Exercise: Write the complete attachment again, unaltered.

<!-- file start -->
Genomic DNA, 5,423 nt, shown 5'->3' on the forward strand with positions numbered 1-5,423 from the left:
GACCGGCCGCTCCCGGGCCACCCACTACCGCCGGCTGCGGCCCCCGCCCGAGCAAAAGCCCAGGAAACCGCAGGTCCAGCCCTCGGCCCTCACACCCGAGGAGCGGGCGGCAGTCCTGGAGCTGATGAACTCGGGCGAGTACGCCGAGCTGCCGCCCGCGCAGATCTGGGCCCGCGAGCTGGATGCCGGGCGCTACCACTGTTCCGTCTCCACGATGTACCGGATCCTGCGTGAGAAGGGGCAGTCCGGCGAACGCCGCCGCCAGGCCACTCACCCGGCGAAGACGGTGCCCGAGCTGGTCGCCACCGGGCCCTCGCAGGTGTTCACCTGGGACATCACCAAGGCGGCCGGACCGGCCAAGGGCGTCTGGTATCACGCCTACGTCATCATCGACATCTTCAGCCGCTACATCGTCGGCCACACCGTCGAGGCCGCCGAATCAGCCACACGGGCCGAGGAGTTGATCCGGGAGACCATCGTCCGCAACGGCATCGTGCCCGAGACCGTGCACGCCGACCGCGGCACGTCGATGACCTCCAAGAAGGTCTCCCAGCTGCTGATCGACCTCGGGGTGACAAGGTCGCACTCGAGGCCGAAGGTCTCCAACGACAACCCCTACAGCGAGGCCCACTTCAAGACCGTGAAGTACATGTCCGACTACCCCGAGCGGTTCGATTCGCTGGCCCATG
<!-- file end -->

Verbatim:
Genomic DNA, 5,423 nt, shown 5'->3' on the forward strand with positions numbered 1-5,423 from the left:
GACCGGCCGCTCCCGGGCCACCCACTACCGCCGGCTGCGGCCCCCGCCCGAGCAAAAGCCCAGGAAACCGCAGGTCCAGCCCTCGGCCCTCACACCCGAGGAGCGGGCGGCAGTCCTGGAGCTGATGAACTCGGGCGAGTACGCCGAGCTGCCGCCCGCGCAGATCTGGGCCCGCGAGCTGGATGCCGGGCGCTACCACTGTTCCGTCTCCACGATGTACCGGATCCTGCGTGAGAAGGGGCAGTCCGGCGAACGCCGCCGCCAGGCCACTCACCCGGCGAAGACGGTGCCCGAGCTGGTCGCCACCGGGCCCTCGCAGGTGTTCACCTGGGACATCACCAAGGCGGCCGGACCGGCCAAGGGCGTCTGGTATCACGCCTACGTCATCATCGACATCTTCAGCCGCTACATCGTCGGCCACACCGTCGAGGCCGCCGAATCAGCCACACGGGCCGAGGAGTTGATCCGGGAGACCATCGTCCGCAACGGCATCGTGCCCGAGACCGTGCACGCCGACCGCGGCACGTCGATGACCTCCAAGAAGGTCTCCCAGCTGCTGATCGACCTCGGGGTGACAAGGTCGCACTCGAGGCCGAAGGTCTCCAACGACAACCCCTACAGCGAGGCCCACTTCAAGACCGTGAAGTACATGTCCGACTACCCCGAGCGGTTCGATTCGCTGGCCCATG